Research Cooperation Upper Stage

In preparation of the development of new European advanced cryogenic upper stages the need to maturate related technologies has been identified. A German research cooperation involving the German launcher industry, University and DLR research has been initiated to work jointly on various identified key technologies. The partners involved are EADS astrium, MT-Aerospace, various DLR-institutes (Institute of Aerodynamics and Flow Technology; Institute of Composite Structures and Adaptive Systems; Institute of Space Propulsion), and the ZARM at the University of Bremen. All research work is coordinated by DLR Institute of Space Systems in Bremen. In focus are the following key technologies:

  • Propellant Management Technology
  • Extension of the DLR TAU-Code
  • Simulation of the propulsion system
  • Composite Fibre Technology
  • Avionic Technology

Propellant Management Technology: The propellant behavior in cryogenic upper stages demands for specific requirements on the tank system, especially for future upper stages designed for multiple restarts and intermediate long ballistic flight phases. The focus is on the fluid technologies as well as on coupled system
Cryogenic experiments at the DLR laboratory will be performed to investigate scientific and technical questions of space technology and to work out technical solutions particularly with regard to reignitable cryogenic upper stages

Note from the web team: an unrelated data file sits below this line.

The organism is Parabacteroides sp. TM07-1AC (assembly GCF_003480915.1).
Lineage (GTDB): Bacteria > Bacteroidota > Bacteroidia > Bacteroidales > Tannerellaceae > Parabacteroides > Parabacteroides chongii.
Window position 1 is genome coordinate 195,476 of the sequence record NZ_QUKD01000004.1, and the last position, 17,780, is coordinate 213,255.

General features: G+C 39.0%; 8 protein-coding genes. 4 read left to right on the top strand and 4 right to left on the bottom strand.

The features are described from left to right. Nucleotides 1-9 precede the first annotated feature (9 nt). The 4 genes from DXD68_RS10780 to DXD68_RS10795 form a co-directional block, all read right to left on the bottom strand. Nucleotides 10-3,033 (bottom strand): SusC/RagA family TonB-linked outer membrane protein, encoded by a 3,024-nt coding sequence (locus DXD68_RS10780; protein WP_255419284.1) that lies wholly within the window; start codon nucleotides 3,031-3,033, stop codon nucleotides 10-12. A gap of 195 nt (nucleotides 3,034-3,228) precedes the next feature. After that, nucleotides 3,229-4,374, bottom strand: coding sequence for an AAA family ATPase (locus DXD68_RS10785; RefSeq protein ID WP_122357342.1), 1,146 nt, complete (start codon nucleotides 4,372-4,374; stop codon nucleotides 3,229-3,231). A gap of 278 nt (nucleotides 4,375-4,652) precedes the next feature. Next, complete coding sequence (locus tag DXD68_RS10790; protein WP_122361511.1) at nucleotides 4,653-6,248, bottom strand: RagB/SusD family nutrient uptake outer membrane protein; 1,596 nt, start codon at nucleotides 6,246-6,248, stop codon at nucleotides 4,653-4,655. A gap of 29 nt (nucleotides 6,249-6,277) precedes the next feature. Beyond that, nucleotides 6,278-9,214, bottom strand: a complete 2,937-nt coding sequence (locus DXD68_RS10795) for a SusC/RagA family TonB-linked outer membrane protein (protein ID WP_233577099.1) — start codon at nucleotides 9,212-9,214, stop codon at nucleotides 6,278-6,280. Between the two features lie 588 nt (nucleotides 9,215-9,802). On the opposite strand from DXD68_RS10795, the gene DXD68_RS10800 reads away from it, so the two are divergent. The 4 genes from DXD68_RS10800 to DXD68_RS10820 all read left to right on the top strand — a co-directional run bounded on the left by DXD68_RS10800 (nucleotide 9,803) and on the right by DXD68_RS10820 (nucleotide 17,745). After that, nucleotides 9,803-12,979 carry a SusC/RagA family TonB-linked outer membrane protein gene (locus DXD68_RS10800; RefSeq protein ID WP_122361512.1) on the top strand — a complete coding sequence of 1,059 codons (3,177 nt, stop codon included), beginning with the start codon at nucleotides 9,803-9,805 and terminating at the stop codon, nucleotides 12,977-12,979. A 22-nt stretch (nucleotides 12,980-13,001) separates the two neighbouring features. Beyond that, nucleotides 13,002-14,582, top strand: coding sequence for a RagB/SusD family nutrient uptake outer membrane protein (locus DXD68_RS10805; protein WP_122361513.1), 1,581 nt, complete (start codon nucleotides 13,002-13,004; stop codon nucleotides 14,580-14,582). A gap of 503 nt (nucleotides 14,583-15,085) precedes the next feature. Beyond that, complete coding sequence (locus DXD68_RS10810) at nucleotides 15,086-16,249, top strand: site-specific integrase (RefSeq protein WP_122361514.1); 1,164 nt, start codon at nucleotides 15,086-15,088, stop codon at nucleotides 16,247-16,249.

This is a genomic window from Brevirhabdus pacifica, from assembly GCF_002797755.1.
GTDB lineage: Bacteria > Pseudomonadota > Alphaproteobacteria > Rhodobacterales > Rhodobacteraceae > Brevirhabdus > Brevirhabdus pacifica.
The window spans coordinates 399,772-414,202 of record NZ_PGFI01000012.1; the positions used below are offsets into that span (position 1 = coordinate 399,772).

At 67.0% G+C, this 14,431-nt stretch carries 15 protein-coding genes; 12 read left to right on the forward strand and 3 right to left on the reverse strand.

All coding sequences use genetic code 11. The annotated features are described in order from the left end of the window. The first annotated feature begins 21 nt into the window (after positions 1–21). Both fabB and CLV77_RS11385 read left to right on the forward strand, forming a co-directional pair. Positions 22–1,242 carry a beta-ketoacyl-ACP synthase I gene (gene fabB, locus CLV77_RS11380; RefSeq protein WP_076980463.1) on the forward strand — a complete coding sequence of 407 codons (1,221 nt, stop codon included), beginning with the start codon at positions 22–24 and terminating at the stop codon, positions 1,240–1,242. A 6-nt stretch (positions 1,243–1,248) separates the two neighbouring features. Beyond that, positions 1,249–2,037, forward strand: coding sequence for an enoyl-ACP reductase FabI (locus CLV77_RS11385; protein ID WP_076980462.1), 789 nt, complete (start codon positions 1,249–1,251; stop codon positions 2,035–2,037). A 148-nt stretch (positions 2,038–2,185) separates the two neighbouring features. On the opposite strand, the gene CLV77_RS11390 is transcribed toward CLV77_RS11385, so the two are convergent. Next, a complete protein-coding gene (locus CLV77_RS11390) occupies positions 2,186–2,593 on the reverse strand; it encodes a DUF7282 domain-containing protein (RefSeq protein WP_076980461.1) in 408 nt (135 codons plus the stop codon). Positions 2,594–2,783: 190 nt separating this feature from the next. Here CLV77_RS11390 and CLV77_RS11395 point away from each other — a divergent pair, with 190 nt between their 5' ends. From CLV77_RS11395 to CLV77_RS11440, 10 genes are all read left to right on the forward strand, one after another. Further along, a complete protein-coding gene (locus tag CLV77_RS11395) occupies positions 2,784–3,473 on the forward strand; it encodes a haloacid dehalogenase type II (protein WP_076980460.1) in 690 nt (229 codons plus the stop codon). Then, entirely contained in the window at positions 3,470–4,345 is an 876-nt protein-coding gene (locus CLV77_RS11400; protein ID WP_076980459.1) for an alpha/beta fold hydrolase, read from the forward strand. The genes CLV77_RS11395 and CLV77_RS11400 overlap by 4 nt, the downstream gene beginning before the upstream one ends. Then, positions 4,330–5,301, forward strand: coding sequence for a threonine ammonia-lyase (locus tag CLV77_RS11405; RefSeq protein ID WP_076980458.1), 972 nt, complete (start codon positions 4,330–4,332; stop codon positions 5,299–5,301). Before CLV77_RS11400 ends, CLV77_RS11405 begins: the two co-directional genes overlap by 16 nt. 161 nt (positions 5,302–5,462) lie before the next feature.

Extension TAU-Code: The objective in the current study is the further extension of the DLR TAU code for flow conditions within tank systems and feed lines of cryogenic re-ignitable upper stages. The long-term objective is to have a comprehensive design tool for all fluid mechanical problems of space transportation systems.

Simulation of the propulsion system: The time dependant simulation of the entire propulsion system with the consideration of all interacting components is of crucial importance for the upper stage optimization. One aim is the extension of the DLR SART tool Propellant Management Program (PMP) for the needs of re-ignitable upper stages with long ballistic flight phases to calculate the integral dimensioning values and to allow supporting the preliminary upper stage engineering. Further points of interest are the transients during engine shut off and restart

Composite Fibre Technology: With the exception of the propellant tanks, all primary components of advanced upper stages consist of composite fibre structures. The structure has to withstand high temperature gradients together with high mechanical loads. Two topics are investigated in this project. The first topic deals with the connection of cold metal components and composite light- weight construction. The problem is in connecting of hybrid structures consisting of different materials posing specific challenges for the designer. The aim is to optimize the connection technology to reduce weight. The second topic, damage tolerant fibre structures, is driven by the challenge to develop numerical models to calculate the effects of delamination, debonding, and impact on damage growth and the residual strength.

Avionic Technology: This project includes two projects. The first project deals with the development of a flexible, fault-tolerant and high reliable core avionics system. The main issue is the design of a multi-cast capable, intelligent and flexible middle switch core element. The second project is dedicated to sensor technology. Future cryogenic re-ignitable upper stages enable new mission scenarios. The resulting changes on the sensor system requirements will be identified and the need of new sensors will be specified. The aim is to proof and to verify the feasibility of using off-the-shelf-sensors fulfilling the identified need.


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